What Under Armour and Celanese Corporation claim to set Neolast apart is its commitment to sustainability, addressing concerns related to elastane – commonly known as spandex – recyclability.

An essential aspect of Neolast is its use of recyclable elastoester polymers in production—a “critical” step for the industry to address the recycling challenges posed by blended fabrics containing elastane, according to Under Armour.

These fibres are manufactured using a proprietary solvent-free melt-extrusion process, which is said to eliminate potentially hazardous chemicals typically associated with elastane-based stretch fabrics.

Beyond its sustainability benefits, Neolast fibres claim to offer increased production precision, enabling spinners to adjust power-stretch levels and engineer fibres to meet a broader array of fabric specifications.

Both companies believe Neolast presents the apparel industry with an innovative solution that may unlock the potential for recycling performance stretch fabrics—a challenge that has persisted in the pursuit of circular manufacturing for stretch fabrics.

Tom Kelly, senior vice president of engineered materials at Celanese commented on the collaboration and said: “Celanese is proud to bring its polymer expertise and technical know-how to help manufacture Neolast fibres for textiles and fabrics to meet the specific needs of our customers and other value chain partners.”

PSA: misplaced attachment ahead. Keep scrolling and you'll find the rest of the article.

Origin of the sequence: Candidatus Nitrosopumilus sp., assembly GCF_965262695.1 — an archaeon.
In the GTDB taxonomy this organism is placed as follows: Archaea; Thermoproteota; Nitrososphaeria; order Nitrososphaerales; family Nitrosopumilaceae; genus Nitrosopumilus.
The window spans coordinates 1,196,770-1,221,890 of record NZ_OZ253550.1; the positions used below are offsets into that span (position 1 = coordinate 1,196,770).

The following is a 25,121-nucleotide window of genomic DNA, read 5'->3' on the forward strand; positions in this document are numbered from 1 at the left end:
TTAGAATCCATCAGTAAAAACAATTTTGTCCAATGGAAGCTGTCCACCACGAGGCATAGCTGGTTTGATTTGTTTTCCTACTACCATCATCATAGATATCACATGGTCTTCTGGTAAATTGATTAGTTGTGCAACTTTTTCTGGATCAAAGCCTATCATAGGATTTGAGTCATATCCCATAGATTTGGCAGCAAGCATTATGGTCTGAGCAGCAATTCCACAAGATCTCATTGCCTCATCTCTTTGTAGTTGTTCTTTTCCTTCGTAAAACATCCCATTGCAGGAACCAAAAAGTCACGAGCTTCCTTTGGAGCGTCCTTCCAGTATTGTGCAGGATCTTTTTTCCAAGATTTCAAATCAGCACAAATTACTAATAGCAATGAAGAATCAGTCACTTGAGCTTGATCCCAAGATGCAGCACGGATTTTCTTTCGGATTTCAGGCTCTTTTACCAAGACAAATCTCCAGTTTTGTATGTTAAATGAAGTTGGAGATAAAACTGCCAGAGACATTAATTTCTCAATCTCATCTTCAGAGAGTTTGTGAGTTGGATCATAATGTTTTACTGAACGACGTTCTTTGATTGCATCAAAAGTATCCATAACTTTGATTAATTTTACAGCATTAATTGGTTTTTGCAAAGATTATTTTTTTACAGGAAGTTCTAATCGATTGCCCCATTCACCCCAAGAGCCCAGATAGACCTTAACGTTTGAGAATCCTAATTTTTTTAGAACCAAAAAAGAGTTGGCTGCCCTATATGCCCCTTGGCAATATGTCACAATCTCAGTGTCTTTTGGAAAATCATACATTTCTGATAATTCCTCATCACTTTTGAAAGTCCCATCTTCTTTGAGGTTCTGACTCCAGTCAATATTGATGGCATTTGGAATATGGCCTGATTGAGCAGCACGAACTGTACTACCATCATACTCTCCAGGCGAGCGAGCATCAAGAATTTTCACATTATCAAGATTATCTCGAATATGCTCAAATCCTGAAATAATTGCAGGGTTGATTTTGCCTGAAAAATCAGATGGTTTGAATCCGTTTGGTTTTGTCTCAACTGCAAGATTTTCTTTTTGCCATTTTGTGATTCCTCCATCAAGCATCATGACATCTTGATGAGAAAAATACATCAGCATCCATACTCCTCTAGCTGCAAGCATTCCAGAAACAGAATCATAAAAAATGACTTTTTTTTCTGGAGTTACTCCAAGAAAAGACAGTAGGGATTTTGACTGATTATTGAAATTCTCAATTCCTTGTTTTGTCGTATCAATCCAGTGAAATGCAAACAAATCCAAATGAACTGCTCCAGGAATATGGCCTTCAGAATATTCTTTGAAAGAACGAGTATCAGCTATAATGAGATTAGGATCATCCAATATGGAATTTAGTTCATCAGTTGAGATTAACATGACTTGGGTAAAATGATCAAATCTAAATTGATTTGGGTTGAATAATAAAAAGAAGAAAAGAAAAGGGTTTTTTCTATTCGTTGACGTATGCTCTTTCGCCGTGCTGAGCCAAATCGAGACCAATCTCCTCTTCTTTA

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The newly developed Neolast fibres are believed to offer powerful stretch, durability, comfort, and improved moisture-wicking properties.

Kyle Blakely, senior vice president of innovation at Under Armour added: “This new Neolast fibre represents a transformative innovation for Under Armour and the textile industry.

“Through performance-driven sustainability and innovation, we look forward to helping athletes play at the top of their game as we work with Celanese to realise this new fibre’s potential to forge a path toward circularity.” 

Celanese intends to explore application opportunities with Under Armour while making Neolast available to the broader apparel industry, potentially reducing its dependence on elastane.

In December, Under Armour partnered with James Heal, a precision testing solutions supplier, to make fibre-shed test methods accessible to the broader industry and address the growing threat of microfibers and microplastics.